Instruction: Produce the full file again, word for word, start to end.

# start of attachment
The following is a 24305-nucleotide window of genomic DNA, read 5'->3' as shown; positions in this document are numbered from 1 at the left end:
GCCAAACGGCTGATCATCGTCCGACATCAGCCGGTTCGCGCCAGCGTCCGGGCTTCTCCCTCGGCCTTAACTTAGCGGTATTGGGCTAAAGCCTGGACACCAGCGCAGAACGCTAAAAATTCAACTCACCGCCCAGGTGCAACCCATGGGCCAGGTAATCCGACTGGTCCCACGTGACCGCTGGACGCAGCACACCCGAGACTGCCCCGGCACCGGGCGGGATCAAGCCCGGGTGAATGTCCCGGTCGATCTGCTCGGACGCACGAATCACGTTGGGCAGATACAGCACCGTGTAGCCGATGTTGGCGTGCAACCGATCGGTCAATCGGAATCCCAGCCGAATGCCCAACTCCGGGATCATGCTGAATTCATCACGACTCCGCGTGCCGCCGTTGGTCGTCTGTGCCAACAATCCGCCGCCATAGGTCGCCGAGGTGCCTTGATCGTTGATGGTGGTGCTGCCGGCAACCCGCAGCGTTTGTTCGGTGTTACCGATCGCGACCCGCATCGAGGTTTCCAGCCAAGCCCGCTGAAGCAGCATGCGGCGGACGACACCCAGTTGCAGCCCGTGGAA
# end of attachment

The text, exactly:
The following is a 24305-nucleotide window of genomic DNA, read 5'->3' as shown; positions in this document are numbered from 1 at the left end:
GCCAAACGGCTGATCATCGTCCGACATCAGCCGGTTCGCGCCAGCGTCCGGGCTTCTCCCTCGGCCTTAACTTAGCGGTATTGGGCTAAAGCCTGGACACCAGCGCAGAACGCTAAAAATTCAACTCACCGCCCAGGTGCAACCCATGGGCCAGGTAATCCGACTGGTCCCACGTGACCGCTGGACGCAGCACACCCGAGACTGCCCCGGCACCGGGCGGGATCAAGCCCGGGTGAATGTCCCGGTCGATCTGCTCGGACGCACGAATCACGTTGGGCAGATACAGCACCGTGTAGCCGATGTTGGCGTGCAACCGATCGGTCAATCGGAATCCCAGCCGAATGCCCAACTCCGGGATCATGCTGAATTCATCACGACTCCGCGTGCCGCCGTTGGTCGTCTGTGCCAACAATCCGCCGCCATAGGTCGCCGAGGTGCCTTGATCGTTGATGGTGGTGCTGCCGGCAACCCGCAGCGTTTGTTCGGTGTTACCGATCGCGACCCGCATCGAGGTTTCCAGCCAAGCCCGCTGAAGCAGCATGCGGCGGACGACACCCAGTTGCAGCCCGTGGAA